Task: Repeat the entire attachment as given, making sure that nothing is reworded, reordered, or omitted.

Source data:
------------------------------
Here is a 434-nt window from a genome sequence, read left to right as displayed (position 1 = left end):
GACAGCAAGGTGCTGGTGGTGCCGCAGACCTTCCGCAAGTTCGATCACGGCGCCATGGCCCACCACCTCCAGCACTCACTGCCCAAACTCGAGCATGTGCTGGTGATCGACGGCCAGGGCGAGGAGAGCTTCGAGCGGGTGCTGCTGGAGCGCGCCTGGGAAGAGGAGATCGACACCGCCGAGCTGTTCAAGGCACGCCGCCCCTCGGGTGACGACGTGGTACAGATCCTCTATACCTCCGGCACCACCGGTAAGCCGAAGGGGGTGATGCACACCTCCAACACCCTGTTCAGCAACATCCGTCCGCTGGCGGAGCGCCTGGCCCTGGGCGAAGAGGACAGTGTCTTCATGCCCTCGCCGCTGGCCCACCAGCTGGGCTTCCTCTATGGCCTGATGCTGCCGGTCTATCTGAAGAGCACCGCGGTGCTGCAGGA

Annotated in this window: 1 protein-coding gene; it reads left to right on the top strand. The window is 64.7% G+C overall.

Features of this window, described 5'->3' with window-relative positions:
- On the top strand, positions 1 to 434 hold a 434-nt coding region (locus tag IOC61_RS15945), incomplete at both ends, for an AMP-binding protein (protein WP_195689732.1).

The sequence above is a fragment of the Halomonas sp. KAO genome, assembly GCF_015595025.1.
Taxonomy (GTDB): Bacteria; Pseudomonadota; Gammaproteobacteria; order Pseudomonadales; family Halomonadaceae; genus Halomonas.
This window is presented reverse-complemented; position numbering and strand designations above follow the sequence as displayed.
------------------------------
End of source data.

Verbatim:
Here is a 434-nt window from a genome sequence, read left to right as displayed (position 1 = left end):
GACAGCAAGGTGCTGGTGGTGCCGCAGACCTTCCGCAAGTTCGATCACGGCGCCATGGCCCACCACCTCCAGCACTCACTGCCCAAACTCGAGCATGTGCTGGTGATCGACGGCCAGGGCGAGGAGAGCTTCGAGCGGGTGCTGCTGGAGCGCGCCTGGGAAGAGGAGATCGACACCGCCGAGCTGTTCAAGGCACGCCGCCCCTCGGGTGACGACGTGGTACAGATCCTCTATACCTCCGGCACCACCGGTAAGCCGAAGGGGGTGATGCACACCTCCAACACCCTGTTCAGCAACATCCGTCCGCTGGCGGAGCGCCTGGCCCTGGGCGAAGAGGACAGTGTCTTCATGCCCTCGCCGCTGGCCCACCAGCTGGGCTTCCTCTATGGCCTGATGCTGCCGGTCTATCTGAAGAGCACCGCGGTGCTGCAGGA

Annotated in this window: 1 protein-coding gene; it reads left to right on the top strand. The window is 64.7% G+C overall.

Features of this window, described 5'->3' with window-relative positions:
- On the top strand, positions 1 to 434 hold a 434-nt coding region (locus tag IOC61_RS15945), incomplete at both ends, for an AMP-binding protein (protein WP_195689732.1).

The sequence above is a fragment of the Halomonas sp. KAO genome, assembly GCF_015595025.1.
Taxonomy (GTDB): Bacteria; Pseudomonadota; Gammaproteobacteria; order Pseudomonadales; family Halomonadaceae; genus Halomonas.
This window is presented reverse-complemented; position numbering and strand designations above follow the sequence as displayed.